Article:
In the July-August reporting, we get the third estimate (so at the beginning of the current financial year). So the actual data for the relevant financial year starts to flow in when the fourth forward estimate is made (noting national accounts data is three months behind).

It is clear that expected (planned) private investment expenditure for 2018-2019 is significantly lower than it was in 2017-2018.

The dramatic drop in expected investment spending in 2018-2019 signaled by Estimates 1 and 2 has been revised upward slightly, but still way down on actual and planned expenditure in 2017-2018.

If these plans are close to reality then the overall growth outlook is poor – as I indicated yesterday.

If these plans are realised and the government doesn’t relax its fiscal stance then Australia will be heading for a period of extended stagnation.

Which brings me to profits and income distribution

I recently analysed this question using a different dataset in this blog post – CEO pay binge in Australia continues while workers’ wages growth remains flat (August 6, 2018).

A related blog post is – Australia – stagnant wages growth continues (August 17, 2016).

It is always good to come at the same problem with a different dataset that is gathered using different methodologies, samples etc.

Verifying the same outcome in this way makes the results more robust.

We learned in that previous blog post that:

1. Wages growth in Australia has been very subdued over the last several years, with real wage gains difficult to achieve.

2. Wages growth is now at record low levels and real wages started falling in 2017, and in recent quarters have just kept pace with inflation.

3. There has been a massive redistribution of national income to profits and away from wage-earners as real wages growth continue to lag well behind the growth in labour productivity.

Productivity growth provides the ‘non-inflationary’ space for real wages to grow and for material standards of living to rise.

But, one of the salient features of the neoliberal era across most nations has been this on-going redistribution of national income to profits away from wages.

In other words, capital has increasingly expropriated the extra real income produced from growth in the form of profits.

The suppression of real wages growth has been a deliberate strategy of business firms, exploiting the entrenched unemployment and rising underemployment over the last two or three decades.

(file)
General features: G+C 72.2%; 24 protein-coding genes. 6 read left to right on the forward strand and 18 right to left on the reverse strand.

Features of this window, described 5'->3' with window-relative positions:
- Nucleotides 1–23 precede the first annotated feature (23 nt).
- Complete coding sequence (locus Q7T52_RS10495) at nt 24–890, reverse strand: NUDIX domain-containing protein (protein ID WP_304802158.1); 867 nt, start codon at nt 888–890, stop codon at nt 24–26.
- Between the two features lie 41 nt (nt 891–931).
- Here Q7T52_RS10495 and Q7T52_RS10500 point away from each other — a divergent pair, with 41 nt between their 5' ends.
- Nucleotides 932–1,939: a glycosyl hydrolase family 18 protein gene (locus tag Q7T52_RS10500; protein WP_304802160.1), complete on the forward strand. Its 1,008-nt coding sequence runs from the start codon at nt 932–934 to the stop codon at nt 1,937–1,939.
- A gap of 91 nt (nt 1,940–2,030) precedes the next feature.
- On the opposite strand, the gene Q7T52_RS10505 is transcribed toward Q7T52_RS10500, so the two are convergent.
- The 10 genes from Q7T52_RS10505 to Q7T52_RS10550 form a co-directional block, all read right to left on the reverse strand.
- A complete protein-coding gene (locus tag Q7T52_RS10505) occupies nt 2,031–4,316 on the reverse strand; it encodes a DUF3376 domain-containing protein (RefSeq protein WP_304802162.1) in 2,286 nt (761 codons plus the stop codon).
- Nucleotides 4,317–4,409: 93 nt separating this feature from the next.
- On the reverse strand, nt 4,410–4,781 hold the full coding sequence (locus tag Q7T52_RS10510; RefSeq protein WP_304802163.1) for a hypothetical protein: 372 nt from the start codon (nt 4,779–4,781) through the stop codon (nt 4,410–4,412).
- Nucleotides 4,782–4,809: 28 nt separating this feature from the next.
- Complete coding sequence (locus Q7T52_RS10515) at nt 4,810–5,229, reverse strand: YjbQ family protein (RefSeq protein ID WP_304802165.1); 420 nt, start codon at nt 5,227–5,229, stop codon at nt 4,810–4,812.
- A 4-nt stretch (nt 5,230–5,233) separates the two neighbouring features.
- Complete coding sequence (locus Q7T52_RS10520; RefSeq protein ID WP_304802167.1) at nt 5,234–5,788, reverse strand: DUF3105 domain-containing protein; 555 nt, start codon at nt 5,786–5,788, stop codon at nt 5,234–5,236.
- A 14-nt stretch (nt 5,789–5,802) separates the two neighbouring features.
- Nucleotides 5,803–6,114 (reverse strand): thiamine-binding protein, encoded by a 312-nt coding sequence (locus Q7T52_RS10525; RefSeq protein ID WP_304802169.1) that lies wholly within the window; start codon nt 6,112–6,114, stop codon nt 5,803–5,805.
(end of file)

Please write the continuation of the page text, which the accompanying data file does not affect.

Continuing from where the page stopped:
The aspirations of capital have been aided and abetted by a sequence of ‘pro-business’ governments who have introduced harsh industrial relations legislation to reduce the trade unions’ ability to achieve wage gains for their members. The casualisation of the labour market has also contributed to the suppression.

I considered the implications of that dynamic in this blog post – The origins of the economic crisis.

The problem is that the substantial redistribution of national income towards capital over the last 30 years has undermined the capacity of households to maintain consumption growth without recourse to debt.

One of the major reasons that household debt levels are now at dangerous, record levels is that real wages have lagged behind productivity growth and the financial market deregulate has created a host of rogue banksters who aim to push as much credit onto households as they can.

The next graph shows how the Wage Share in Total Factor Income from the March-quarter 1960 to the June-quarter 2018 has evolved in Australia.

It is clear that the share workers have been gaining has been in decline since the neoliberal period began in earnest in the 1980s.

In the March-quarter 2016, the wage share was 55.2 per cent. By the June-quarter 2018, it had fallen to a low of 52.2 per cent.

The latest Business Indicators dataset, cited in the Introduction, provides another perspective on this miserable outcome for workers.

The next graph show the movements in business profits from the March-quarter 2001 to the June-quarter 2018.

See what happens from the March-quarter 2016 (when the wages share started to decline) – business profits started to move upwards rapidly.

The next graph shows more of what has been going on in Australia.

It shows the profits and wages aggregates deflated by the CPI to render them in real terms and indexed at 100 in the March-quarter 2016.

Profits have grown in real terms by 39.1 per cent.

Wages have grown in real terms by 2.3 per cent.

In other words, a massively disproportionate share of real GDP growth has gone to profits over the last two and some years.

That is a recipe for disaster.


With booming profits, one might be tempted to think that the corporate sector would be invested strongly in the latest technology to place them in a stronger competitive position in the future.

One would be wrong. This is Australia.

Our corporate sector whines, complains, bullies, but when it comes to doing much other than take advantage of punitive government legislation and deregulation designed to tilt the playing field against the workers, it is lazy.